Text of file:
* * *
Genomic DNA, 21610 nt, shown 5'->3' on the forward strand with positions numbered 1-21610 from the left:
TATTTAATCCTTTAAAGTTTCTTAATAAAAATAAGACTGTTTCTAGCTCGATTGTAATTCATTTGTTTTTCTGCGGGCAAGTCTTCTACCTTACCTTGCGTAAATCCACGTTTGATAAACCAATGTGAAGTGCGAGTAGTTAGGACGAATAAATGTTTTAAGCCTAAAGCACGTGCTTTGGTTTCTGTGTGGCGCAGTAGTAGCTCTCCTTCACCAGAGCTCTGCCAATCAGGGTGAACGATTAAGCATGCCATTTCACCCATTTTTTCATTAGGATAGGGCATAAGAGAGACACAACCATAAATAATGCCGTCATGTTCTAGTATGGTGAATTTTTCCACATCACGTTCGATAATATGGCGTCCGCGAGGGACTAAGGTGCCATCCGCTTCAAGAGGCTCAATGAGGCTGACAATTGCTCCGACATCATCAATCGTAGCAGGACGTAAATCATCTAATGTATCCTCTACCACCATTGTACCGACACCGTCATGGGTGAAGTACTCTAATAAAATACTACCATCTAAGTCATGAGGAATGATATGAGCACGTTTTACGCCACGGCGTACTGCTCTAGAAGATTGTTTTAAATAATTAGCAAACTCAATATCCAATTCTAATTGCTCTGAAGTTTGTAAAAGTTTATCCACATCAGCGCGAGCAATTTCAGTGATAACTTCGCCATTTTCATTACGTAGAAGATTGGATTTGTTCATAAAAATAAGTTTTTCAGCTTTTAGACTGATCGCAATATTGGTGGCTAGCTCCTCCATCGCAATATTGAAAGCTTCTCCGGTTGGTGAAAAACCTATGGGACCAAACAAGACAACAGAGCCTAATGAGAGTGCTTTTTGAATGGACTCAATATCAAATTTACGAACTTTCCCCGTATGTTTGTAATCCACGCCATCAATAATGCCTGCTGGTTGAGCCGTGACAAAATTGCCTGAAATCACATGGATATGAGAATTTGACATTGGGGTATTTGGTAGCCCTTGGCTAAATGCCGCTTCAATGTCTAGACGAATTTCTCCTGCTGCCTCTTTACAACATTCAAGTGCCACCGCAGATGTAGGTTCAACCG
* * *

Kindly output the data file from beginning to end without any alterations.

Genomic DNA, 21610 nt, shown 5'->3' on the forward strand with positions numbered 1-21610 from the left:
TATTTAATCCTTTAAAGTTTCTTAATAAAAATAAGACTGTTTCTAGCTCGATTGTAATTCATTTGTTTTTCTGCGGGCAAGTCTTCTACCTTACCTTGCGTAAATCCACGTTTGATAAACCAATGTGAAGTGCGAGTAGTTAGGACGAATAAATGTTTTAAGCCTAAAGCACGTGCTTTGGTTTCTGTGTGGCGCAGTAGTAGCTCTCCTTCACCAGAGCTCTGCCAATCAGGGTGAACGATTAAGCATGCCATTTCACCCATTTTTTCATTAGGATAGGGCATAAGAGAGACACAACCATAAATAATGCCGTCATGTTCTAGTATGGTGAATTTTTCCACATCACGTTCGATAATATGGCGTCCGCGAGGGACTAAGGTGCCATCCGCTTCAAGAGGCTCAATGAGGCTGACAATTGCTCCGACATCATCAATCGTAGCAGGACGTAAATCATCTAATGTATCCTCTACCACCATTGTACCGACACCGTCATGGGTGAAGTACTCTAATAAAATACTACCATCTAAGTCATGAGGAATGATATGAGCACGTTTTACGCCACGGCGTACTGCTCTAGAAGATTGTTTTAAATAATTAGCAAACTCAATATCCAATTCTAATTGCTCTGAAGTTTGTAAAAGTTTATCCACATCAGCGCGAGCAATTTCAGTGATAACTTCGCCATTTTCATTACGTAGAAGATTGGATTTGTTCATAAAAATAAGTTTTTCAGCTTTTAGACTGATCGCAATATTGGTGGCTAGCTCCTCCATCGCAATATTGAAAGCTTCTCCGGTTGGTGAAAAACCTATGGGACCAAACAAGACAACAGAGCCTAATGAGAGTGCTTTTTGAATGGACTCAATATCAAATTTACGAACTTTCCCCGTATGTTTGTAATCCACGCCATCAATAATGCCTGCTGGTTGAGCCGTGACAAAATTGCCTGAAATCACATGGATATGAGAATTTGACATTGGGGTATTTGGTAGCCCTTGGCTAAATGCCGCTTCAATGTCTAGACGAATTTCTCCTGCTGCCTCTTTACAACATTCAAGTGCCACCGCAGATGTAGGTTCAACCG